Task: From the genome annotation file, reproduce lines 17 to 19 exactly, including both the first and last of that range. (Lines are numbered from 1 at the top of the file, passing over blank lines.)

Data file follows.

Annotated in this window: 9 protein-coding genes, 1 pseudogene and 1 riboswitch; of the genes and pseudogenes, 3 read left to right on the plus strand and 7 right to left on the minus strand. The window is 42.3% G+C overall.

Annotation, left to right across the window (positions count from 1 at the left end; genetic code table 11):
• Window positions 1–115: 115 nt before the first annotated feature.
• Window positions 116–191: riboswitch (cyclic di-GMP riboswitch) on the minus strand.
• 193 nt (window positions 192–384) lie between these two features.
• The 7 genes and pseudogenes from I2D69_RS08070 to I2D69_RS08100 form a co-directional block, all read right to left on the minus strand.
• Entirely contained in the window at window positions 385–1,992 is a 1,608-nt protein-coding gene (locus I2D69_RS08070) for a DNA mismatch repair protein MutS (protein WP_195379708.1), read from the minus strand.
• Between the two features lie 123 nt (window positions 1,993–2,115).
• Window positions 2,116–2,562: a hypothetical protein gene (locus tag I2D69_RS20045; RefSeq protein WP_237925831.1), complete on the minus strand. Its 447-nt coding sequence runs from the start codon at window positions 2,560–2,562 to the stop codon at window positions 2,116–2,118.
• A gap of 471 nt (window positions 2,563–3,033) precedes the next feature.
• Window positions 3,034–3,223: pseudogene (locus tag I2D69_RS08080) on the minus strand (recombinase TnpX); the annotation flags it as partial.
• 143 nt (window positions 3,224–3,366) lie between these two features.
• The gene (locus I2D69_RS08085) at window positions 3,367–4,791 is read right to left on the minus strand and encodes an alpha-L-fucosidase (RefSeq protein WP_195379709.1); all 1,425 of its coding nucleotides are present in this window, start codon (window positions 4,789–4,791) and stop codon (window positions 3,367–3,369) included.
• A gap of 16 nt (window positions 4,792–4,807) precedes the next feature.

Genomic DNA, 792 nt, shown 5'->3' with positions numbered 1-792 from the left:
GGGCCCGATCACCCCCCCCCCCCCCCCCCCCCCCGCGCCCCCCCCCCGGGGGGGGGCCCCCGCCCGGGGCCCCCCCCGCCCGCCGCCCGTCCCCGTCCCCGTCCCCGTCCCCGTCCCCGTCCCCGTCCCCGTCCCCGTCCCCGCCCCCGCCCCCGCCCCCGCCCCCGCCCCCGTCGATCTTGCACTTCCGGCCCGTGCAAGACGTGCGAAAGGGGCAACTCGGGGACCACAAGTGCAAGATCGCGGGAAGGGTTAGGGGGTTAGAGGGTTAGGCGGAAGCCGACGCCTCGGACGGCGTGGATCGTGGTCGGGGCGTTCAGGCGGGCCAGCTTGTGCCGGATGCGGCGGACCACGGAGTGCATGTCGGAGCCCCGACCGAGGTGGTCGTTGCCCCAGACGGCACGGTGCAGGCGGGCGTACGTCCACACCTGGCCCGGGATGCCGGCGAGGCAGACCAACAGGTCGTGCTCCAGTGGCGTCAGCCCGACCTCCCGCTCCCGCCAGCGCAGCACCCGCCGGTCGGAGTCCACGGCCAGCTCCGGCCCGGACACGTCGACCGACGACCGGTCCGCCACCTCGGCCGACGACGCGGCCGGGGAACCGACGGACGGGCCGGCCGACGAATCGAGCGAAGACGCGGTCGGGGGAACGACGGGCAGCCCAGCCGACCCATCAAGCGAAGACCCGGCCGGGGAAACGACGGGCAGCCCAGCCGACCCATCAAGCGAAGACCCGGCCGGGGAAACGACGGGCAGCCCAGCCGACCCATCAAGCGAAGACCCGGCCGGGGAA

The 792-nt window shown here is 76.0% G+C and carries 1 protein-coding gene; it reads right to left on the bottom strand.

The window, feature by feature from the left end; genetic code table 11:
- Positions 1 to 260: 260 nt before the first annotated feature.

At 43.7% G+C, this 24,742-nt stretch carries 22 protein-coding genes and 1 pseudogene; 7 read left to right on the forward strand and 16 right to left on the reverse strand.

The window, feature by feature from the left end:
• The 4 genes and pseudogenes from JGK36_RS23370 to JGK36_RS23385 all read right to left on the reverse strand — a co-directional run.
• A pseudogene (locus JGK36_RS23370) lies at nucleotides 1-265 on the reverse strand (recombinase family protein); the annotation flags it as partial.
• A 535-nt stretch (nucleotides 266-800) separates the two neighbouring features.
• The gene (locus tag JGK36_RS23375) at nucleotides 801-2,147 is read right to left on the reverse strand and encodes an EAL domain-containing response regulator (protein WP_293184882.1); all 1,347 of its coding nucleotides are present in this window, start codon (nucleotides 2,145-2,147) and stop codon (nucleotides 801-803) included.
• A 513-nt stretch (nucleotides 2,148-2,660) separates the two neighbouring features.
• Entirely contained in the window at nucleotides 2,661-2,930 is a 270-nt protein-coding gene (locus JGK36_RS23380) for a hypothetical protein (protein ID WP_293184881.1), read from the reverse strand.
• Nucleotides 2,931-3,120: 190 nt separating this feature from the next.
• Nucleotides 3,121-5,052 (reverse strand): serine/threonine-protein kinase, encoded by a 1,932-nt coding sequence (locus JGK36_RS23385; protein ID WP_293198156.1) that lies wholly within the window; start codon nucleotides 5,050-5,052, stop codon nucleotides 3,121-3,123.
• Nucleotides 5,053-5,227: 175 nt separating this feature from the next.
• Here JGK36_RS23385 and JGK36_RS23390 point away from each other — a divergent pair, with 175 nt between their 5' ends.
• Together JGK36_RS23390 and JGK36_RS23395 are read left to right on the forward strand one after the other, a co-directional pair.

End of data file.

The 792-nt window shown here is 76.0% G+C and carries 1 protein-coding gene; it reads right to left on the bottom strand.

The window, feature by feature from the left end; genetic code table 11:
- Positions 1 to 260: 260 nt before the first annotated feature.